It is less clear how many voters are ready to back green policies. A December 2011 survey by state-owned pollster VTsIOM that showed about 70 percent of city dwellers are unhappy with the environmental situation. “We hope that will be a big electorate for us,” Mitvol said.
But when the same pollster asked respondents to select from a list the most serious problems facing the country, only 19 percent picked the environment. Green consciousness was dwarfed by concerns about low living standards (53 percent), housing (51 percent) and inflation (47 percent). However, even fewer were worried about terrorism (15 percent) and democracy and human rights (9 percent).
World Wildlife Fund of Russia director Igor Chestin has little time for green parties, which he sees as selling a result — the universally accepted goodness of a clean environment — while avoiding the disputed ground of actual political differences between liberals, socialists and conservatives.
But he does think Russia’s voters care enough about environmental issues to force them onto the public agenda.
In 2000, after the government of then-President Vladimir Putin abolished the Federal Forestry Agency and the Environmental Protection Committee, the WWF organized a petition to force a referendum on nature conservation. “We gathered 2.5 million signatures in three months. The Central Elections Commission knocked that down to 1.9 million by saying some were invalid — when you needed 2 million to force a referendum.”
According to Chestin, no one else ever came so close — petitions for referendums on touchstone issues like abolishing conscription and private land ownership didn’t even reach the 2 million threshold. “We scared them enough that they changed the law, and now it really is impossible to get the required signatures.”
No recent event is more symptomatic of the unifying power of environmental issues than the struggle over the fate of the Khimki Forest and the new Moscow to St. Petersburg highway.
The route for the $8 billion road through the forest on the northern outskirts of Moscow was immediately opposed by local campaigners and journalists — and a handful of officials, including Mitvol.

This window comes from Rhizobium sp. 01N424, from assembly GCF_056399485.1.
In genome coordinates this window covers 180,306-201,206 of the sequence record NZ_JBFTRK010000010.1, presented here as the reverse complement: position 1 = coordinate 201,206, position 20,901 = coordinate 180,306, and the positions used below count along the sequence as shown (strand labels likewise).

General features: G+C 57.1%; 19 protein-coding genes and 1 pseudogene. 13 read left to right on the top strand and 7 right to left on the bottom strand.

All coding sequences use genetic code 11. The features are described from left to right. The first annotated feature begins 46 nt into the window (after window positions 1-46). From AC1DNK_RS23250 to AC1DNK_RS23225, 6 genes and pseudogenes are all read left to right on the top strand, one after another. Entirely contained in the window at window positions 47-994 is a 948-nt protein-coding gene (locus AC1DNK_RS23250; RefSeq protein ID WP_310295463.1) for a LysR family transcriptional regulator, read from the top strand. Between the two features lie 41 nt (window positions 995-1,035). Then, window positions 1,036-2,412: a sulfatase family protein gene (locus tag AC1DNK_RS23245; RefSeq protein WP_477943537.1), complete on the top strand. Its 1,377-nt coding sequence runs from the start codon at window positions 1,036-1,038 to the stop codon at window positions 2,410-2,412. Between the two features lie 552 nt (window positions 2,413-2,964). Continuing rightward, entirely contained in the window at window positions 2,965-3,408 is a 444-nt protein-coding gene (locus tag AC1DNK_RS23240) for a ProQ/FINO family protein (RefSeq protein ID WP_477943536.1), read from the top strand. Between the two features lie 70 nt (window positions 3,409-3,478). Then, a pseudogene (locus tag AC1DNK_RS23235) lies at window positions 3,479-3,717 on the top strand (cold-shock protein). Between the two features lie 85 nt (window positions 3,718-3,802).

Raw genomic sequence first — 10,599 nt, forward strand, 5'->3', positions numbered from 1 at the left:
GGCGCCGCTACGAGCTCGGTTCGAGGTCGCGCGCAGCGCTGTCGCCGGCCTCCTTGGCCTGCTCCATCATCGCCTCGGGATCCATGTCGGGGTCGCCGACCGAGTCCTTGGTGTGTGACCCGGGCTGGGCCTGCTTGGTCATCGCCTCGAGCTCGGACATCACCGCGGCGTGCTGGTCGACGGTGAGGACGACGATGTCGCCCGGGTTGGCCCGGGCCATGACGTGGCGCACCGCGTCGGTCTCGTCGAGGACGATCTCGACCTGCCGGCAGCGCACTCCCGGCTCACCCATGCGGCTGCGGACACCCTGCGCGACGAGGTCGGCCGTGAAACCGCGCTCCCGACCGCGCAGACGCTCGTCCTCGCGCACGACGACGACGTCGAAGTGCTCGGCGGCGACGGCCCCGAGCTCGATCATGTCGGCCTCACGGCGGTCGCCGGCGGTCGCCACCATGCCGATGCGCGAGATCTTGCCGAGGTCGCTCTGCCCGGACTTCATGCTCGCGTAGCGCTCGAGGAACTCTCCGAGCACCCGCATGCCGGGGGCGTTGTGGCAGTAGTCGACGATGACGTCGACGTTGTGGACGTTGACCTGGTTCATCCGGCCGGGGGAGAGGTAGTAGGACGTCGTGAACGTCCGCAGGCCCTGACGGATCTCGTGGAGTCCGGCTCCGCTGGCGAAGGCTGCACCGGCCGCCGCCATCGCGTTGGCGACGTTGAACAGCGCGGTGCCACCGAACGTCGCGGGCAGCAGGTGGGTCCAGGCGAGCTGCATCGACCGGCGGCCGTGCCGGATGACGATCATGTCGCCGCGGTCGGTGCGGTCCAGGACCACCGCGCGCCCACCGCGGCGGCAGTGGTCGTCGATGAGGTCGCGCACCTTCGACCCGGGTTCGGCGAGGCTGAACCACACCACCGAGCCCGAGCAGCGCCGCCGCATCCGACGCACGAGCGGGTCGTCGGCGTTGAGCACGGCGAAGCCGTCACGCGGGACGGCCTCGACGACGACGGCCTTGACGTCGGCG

But when logging began in July 2010, the issue snowballed until it made the national agenda. In August 2010, when the smog of that year’s tragic forest fires had barely cleared, 5,000 people rallied against the road on Pushkin Square in central Moscow.
At the time it was the biggest “opposition” demonstration in central Moscow in years and attracted celebrity endorsement that would become typical of the anti-government rallies this past winter.
It even earned a limited victory — in the wake of the gathering Medvedev ordered a halt to work on the controversial road while a special commission investigated protester complaints.
But those involved in the campaign did not credit its resonance to some great untapped public love of forests.
“It is really basic justice — the right to say how your land, the place where you live, will be treated,” said Yevgenia Chirikova, the young mother from Khimki who took the helm of the protest movement and has found herself catapulted to the status of a leader in the country’s nascent political opposition.
“It is quite simple. It is about a slogan — a concrete issue. That is why people came onto the streets for Khimki,” Mitvol agreed. “It could be any message, it doesn’t have to be an environmental one — the point is to have one.”
Influencing the State
The battle over the road in Khimki recalls the heydays of what one campaigner called “environmental glasnost” — the period in the 1980s when environmentalists and community groups won a string of victories against ambitious infrastructure projects — including a cancellation of a planned conveyance system linking Rzhev with the Moscow-Volga canal and, in a foretaste of the battle for Khimki, blocking construction of a section of Moscow’s Third Transportation Ring through the historic Lefortovo district.